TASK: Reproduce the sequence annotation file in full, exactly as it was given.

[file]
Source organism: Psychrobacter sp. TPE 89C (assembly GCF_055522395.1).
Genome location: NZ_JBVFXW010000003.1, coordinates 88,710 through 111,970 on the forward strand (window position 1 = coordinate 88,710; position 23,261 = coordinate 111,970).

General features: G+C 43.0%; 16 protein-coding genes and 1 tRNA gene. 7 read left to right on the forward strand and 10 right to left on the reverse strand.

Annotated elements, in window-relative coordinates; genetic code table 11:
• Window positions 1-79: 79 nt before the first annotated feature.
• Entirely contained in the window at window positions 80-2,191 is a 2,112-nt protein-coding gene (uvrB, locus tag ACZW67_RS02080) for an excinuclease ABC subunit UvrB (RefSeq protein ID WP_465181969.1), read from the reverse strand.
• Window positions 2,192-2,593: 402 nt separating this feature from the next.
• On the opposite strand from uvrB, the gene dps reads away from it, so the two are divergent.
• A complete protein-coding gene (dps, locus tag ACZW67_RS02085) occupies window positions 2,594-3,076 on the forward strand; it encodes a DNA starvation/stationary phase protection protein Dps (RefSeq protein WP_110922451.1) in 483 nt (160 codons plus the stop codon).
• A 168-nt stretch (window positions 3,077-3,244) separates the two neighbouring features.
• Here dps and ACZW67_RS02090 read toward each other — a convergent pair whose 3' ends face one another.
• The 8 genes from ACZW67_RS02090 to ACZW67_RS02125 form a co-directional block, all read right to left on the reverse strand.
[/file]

Source organism: Psychrobacter sp. TPE 89C (assembly GCF_055522395.1).
Genome location: NZ_JBVFXW010000003.1, coordinates 88,710 through 111,970 on the forward strand (window position 1 = coordinate 88,710; position 23,261 = coordinate 111,970).

General features: G+C 43.0%; 16 protein-coding genes and 1 tRNA gene. 7 read left to right on the forward strand and 10 right to left on the reverse strand.

Annotated elements, in window-relative coordinates; genetic code table 11:
• Window positions 1-79: 79 nt before the first annotated feature.
• Entirely contained in the window at window positions 80-2,191 is a 2,112-nt protein-coding gene (uvrB, locus tag ACZW67_RS02080) for an excinuclease ABC subunit UvrB (RefSeq protein ID WP_465181969.1), read from the reverse strand.
• Window positions 2,192-2,593: 402 nt separating this feature from the next.
• On the opposite strand from uvrB, the gene dps reads away from it, so the two are divergent.
• A complete protein-coding gene (dps, locus tag ACZW67_RS02085) occupies window positions 2,594-3,076 on the forward strand; it encodes a DNA starvation/stationary phase protection protein Dps (RefSeq protein WP_110922451.1) in 483 nt (160 codons plus the stop codon).
• A 168-nt stretch (window positions 3,077-3,244) separates the two neighbouring features.
• Here dps and ACZW67_RS02090 read toward each other — a convergent pair whose 3' ends face one another.
• The 8 genes from ACZW67_RS02090 to ACZW67_RS02125 form a co-directional block, all read right to left on the reverse strand.